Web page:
human sacrifice (allusion to Abraham)
thompson at JLC.NET
Wed Apr 22 23:34:51 UTC 1998
I have to agree with Mary Storm and Lars Martin Fosse that there are in
fact clear vestiges of sacrificial thinking in both Judaism and
But in response to N. Ganesan's post, I would go one step further, and
suggest that there are traces of sacrificial thinking in Buddhism and
Jainism too. The difference, more or less great depending on your point of
view, is that the sacrificial violence in Buddhism and Jainism is
self-directed, rather than directed at a surrogate victim.
Coincidentally, there has been a thread on "self-sacrificing Buddhas" on
the RISA list recently.
As for Vedic, I think that this tradition offers a clearer picture of
sacrificial logic than any tradition that I myself am aware of. This is not
to say that Vedic is more sacrificial than other traditions. Rather, it was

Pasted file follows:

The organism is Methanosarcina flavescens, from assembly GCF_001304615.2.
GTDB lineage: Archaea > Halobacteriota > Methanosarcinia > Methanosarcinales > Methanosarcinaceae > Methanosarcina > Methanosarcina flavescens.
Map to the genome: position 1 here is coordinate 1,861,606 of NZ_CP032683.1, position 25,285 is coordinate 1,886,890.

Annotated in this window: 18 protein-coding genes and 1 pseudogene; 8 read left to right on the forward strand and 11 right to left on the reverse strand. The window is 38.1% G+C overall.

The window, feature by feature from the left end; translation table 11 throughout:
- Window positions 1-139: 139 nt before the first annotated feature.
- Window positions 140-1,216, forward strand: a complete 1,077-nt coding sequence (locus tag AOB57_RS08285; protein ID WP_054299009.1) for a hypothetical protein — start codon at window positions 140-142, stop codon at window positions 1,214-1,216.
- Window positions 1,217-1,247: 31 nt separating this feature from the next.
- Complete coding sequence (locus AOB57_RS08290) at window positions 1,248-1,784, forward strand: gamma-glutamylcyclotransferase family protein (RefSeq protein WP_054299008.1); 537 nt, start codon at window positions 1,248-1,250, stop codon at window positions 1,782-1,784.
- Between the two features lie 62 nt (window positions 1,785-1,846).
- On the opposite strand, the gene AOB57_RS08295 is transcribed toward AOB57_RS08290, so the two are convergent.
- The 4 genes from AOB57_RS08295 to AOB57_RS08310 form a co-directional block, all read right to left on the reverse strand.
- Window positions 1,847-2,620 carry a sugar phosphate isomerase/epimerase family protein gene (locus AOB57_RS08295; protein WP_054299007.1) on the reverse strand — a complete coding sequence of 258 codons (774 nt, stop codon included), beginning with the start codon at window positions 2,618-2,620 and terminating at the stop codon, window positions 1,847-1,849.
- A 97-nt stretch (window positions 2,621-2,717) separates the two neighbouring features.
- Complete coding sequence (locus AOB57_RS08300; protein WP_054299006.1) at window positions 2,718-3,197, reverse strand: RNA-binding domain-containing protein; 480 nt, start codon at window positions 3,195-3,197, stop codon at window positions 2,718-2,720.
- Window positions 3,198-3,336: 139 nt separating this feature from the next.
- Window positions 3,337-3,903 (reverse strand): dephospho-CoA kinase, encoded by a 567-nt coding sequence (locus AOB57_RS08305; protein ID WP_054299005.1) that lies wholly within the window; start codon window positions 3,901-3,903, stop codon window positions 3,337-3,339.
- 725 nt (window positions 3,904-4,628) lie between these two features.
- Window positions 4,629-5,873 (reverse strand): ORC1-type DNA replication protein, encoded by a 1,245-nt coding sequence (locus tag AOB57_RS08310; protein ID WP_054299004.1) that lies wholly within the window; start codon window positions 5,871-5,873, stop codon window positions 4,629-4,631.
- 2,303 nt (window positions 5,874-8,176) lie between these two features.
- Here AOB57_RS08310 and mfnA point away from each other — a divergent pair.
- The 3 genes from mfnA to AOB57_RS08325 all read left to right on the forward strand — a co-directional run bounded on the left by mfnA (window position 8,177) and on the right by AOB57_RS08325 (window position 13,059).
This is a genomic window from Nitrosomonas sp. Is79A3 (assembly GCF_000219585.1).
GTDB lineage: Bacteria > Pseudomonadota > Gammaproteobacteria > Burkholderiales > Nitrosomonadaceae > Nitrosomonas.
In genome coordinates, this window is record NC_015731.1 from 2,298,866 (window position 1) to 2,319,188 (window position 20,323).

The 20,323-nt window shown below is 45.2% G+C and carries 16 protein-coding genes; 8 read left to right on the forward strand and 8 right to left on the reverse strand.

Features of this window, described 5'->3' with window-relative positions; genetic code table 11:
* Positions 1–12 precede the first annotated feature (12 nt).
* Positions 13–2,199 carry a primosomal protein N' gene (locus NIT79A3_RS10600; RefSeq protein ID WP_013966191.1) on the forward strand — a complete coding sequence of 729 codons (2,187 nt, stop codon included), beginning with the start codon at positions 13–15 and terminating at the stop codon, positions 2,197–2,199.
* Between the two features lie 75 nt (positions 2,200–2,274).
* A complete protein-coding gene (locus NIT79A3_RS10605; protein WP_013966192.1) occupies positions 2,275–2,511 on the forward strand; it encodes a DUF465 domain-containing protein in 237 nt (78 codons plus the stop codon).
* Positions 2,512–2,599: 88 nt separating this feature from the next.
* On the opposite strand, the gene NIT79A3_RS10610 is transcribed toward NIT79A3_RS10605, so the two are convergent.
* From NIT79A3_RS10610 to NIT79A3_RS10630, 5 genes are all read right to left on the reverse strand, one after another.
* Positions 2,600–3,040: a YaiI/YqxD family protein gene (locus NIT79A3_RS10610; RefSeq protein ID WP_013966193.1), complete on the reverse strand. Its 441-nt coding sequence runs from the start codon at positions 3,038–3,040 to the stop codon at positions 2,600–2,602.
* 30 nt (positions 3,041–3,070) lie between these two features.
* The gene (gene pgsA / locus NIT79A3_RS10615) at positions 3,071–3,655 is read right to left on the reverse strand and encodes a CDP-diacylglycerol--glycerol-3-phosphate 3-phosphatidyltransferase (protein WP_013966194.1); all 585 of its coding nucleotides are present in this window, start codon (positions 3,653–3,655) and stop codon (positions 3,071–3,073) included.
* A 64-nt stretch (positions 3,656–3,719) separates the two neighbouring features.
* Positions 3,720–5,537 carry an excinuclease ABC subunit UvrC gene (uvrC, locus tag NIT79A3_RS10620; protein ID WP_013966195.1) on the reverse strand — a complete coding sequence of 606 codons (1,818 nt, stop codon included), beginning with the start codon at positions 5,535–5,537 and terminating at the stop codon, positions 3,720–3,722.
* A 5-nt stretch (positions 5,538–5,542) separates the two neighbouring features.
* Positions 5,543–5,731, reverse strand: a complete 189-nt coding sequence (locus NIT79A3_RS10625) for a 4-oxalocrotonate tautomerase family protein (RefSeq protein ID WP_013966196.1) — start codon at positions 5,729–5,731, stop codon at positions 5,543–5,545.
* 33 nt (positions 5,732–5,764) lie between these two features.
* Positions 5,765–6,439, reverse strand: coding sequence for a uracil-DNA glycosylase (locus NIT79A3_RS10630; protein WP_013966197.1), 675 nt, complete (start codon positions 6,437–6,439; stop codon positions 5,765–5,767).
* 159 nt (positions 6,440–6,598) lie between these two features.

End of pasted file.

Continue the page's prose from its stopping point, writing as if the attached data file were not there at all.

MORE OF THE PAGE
more determined to preserve a memory of the old sacrificial paradigm, in
spite of any moral reservations that individuals may have had [and they did
I'm convinced that familiarity with Vedic is crucial for an understanding
of this kind of "logic", which goes back well beyond Indo-European
traditions, perhaps deep into neolithic prehistory.
In my view, the problem of sacrifice is not a problem belonging to this
race or that one, this religion or that one. It is a pan-species problem
that persists, everywhere, even today.
[Clearly I have been influenced here by the theories of Girard and Burkert,
but I sincerely believe that I have a strong advantage over these scholars,
insofar as I have access to Vedic.]
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